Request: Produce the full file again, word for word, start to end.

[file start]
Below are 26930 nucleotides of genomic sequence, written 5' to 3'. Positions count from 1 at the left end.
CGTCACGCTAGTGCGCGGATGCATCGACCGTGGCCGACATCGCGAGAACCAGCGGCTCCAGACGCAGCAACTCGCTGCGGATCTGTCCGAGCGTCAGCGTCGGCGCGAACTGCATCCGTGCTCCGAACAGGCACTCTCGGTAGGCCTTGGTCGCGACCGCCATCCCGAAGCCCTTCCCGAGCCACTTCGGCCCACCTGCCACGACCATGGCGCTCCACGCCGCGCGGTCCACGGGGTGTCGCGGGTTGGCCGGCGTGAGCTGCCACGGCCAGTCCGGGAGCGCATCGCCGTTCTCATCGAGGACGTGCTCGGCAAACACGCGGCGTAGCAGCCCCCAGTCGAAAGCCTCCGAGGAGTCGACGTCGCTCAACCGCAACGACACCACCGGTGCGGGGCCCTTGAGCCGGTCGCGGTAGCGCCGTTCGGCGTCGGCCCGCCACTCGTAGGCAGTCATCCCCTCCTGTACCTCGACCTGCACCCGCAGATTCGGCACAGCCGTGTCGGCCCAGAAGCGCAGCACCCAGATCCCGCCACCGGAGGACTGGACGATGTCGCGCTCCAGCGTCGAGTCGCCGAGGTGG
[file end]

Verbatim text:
Below are 26930 nucleotides of genomic sequence, written 5' to 3'. Positions count from 1 at the left end.
CGTCACGCTAGTGCGCGGATGCATCGACCGTGGCCGACATCGCGAGAACCAGCGGCTCCAGACGCAGCAACTCGCTGCGGATCTGTCCGAGCGTCAGCGTCGGCGCGAACTGCATCCGTGCTCCGAACAGGCACTCTCGGTAGGCCTTGGTCGCGACCGCCATCCCGAAGCCCTTCCCGAGCCACTTCGGCCCACCTGCCACGACCATGGCGCTCCACGCCGCGCGGTCCACGGGGTGTCGCGGGTTGGCCGGCGTGAGCTGCCACGGCCAGTCCGGGAGCGCATCGCCGTTCTCATCGAGGACGTGCTCGGCAAACACGCGGCGTAGCAGCCCCCAGTCGAAAGCCTCCGAGGAGTCGACGTCGCTCAACCGCAACGACACCACCGGTGCGGGGCCCTTGAGCCGGTCGCGGTAGCGCCGTTCGGCGTCGGCCCGCCACTCGTAGGCAGTCATCCCCTCCTGTACCTCGACCTGCACCCGCAGATTCGGCACAGCCGTGTCGGCCCAGAAGCGCAGCACCCAGATCCCGCCACCGGAGGACTGGACGATGTCGCGCTCCAGCGTCGAGTCGCCGAGGTGG